Creating a formal report

Home learning focus

To write a formal report about badgers.

This lesson includes:

  • one video that shows you how to write a formal report

  • four activities

Learn

Reports are informative pieces of writing that give information to the reader about a certain topic. For example: space, the bald eagle, Scotland, flags of the world or anything else you’re interested in.

Watch this short clip to learn about what makes a clear and informative report.

Learn how to write a clear and informative report.

Report rules

  • All the information must be about the same topic.

  • You should provide the audience with lots of facts and evidence rather than personal opinions.

  • Reports must be set out clearly with a title, introduction, paragraphs, subheadings and images. (Subheadings are little titles for each paragraph, or group of paragraphs, to explain what they are about.)

  • They should be written in a formal tone (like how you would speak to your head teacher).

  • They should be written in the present tense (as if the actions are happening now).

Practise

You may need paper and a pen or pencil for some of these activities.

Activity 1

Read this formal report about rainforests then answer the following questions.

This is a good example of a formal report, so you can use it as inspiration for your own writing.

Rainforests report

1. What does the report have at the very beginning?

2. What does each paragraph have?

For questions three to five, see if you can find an example to support your answer.

3. Is it written in the present tense?

4. Is it written with a formal tone (like how you would speak to your head teacher)?

5. Does it use facts?

Activity 2

You are going to write a report all about badgers.

Watch the following clip in which wildlife expert and TV presenter
Chris Packham explains how badgers live underground.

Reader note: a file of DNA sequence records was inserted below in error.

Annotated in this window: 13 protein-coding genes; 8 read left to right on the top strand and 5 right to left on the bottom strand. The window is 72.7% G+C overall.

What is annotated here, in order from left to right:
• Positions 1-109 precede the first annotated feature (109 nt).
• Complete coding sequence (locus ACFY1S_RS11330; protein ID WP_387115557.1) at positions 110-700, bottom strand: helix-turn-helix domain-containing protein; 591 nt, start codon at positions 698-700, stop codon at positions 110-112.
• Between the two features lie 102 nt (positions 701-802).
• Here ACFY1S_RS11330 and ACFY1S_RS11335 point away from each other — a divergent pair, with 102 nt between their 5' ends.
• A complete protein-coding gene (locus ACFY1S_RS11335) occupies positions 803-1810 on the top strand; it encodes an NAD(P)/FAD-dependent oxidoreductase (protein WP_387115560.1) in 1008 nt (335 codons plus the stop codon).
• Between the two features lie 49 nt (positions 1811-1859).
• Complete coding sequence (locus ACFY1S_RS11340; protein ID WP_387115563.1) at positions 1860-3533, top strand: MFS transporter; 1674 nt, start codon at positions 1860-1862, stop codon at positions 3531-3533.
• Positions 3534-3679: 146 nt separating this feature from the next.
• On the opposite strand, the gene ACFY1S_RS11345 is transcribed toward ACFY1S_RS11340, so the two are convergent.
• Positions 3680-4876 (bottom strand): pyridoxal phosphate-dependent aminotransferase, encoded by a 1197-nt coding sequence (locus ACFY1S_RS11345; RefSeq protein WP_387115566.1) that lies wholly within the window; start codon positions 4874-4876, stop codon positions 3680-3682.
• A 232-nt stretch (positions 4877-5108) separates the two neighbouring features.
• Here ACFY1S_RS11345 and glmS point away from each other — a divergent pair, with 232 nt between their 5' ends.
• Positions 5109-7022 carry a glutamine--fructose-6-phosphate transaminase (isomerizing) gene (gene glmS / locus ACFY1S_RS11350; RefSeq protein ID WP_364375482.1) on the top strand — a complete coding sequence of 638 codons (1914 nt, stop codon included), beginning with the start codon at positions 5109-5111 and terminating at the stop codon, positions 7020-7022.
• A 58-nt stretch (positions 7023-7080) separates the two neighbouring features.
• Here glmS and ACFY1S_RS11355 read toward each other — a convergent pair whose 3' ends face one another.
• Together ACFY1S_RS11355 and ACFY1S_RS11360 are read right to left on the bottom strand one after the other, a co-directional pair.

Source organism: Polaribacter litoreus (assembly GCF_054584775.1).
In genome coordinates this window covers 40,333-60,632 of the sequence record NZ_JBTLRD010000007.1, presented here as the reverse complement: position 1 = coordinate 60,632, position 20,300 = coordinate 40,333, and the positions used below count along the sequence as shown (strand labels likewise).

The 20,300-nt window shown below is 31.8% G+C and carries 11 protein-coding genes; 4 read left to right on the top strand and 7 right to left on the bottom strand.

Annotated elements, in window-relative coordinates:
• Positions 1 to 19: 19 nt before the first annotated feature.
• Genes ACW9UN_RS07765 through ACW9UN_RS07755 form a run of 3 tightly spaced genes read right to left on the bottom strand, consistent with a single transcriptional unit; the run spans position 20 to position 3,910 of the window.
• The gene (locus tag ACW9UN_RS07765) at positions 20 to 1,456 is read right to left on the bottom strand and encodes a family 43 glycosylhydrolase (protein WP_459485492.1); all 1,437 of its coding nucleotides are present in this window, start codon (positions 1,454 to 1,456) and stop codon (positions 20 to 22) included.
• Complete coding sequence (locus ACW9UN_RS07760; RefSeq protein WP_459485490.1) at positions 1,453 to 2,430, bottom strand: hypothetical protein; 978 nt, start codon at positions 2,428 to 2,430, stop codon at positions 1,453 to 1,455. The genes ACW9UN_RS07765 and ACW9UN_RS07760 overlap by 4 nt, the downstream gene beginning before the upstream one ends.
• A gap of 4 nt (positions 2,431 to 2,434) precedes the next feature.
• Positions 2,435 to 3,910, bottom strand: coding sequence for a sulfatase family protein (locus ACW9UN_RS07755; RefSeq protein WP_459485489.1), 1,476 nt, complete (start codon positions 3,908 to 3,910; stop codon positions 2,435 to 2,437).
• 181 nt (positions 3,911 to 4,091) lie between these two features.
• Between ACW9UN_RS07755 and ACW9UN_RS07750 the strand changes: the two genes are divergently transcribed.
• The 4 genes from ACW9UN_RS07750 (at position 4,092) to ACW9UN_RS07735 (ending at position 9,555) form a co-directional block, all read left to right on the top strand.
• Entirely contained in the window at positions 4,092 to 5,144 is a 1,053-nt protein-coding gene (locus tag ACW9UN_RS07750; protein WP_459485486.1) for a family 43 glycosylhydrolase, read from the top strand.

You will fill in a planning sheet afterwards, so pay close attention to the facts.

Chris Packham describes how badgers live underground.
Badger report planning sheet

Now fill in the ‘Badger report’ planning sheet.

In each box write notes about what you will write in each paragraph. Notes do not have to be full sentences. Use the questions in each box to help you.

Either print the sheet out or copy the subheadings down on paper and write your notes under each one.

Remember: A report should contain facts not your opinions. You may think badgers are the cutest animals in the world but that’s an opinion so it should not be included.

Top tip!

You can re-watch the video as many times as you want to get all the information you need.

Activity 3

Now you’re ready to write your report.

Remember

  • Keep looking back at your plan as this shows you everything you want to include.

  • Refer back to the Report rules at the start of the lesson. If you include all of these your writing will be very impressive!

  • Make sure you write in full sentences and in paragraphs. Aim for each paragraph to be between four and six sentences long.

Top tip!

Use conjunctions to make sure that your sentences flow nicely together.

Coordinating conjunctions like and, but and so can help you join two sentences together.

Subordinating conjunctions like which, because and when can help you add extra detail to a sentence.

Activity 4

Read your report to yourself, or to someone else at home, if you can.

Go through the Report rules and tick off the features you have used.

Using a different coloured pen, underneath your writing:

  • Write two things that you really like about your report.

  • Write one thing that you would like to improve next time you write a report. This could be a feature that you forgot to include, for example.

Where next?

In this lesson you have learnt how to write a formal report.

There are other useful articles on Bitesize to help you improve your non-fiction writing.

There's more to learn

More lessons for Year 4 and P5
More from KS2 English
KS2 English
The official home of CBBC
Newsround
Writing non-fiction for fun
Discover new books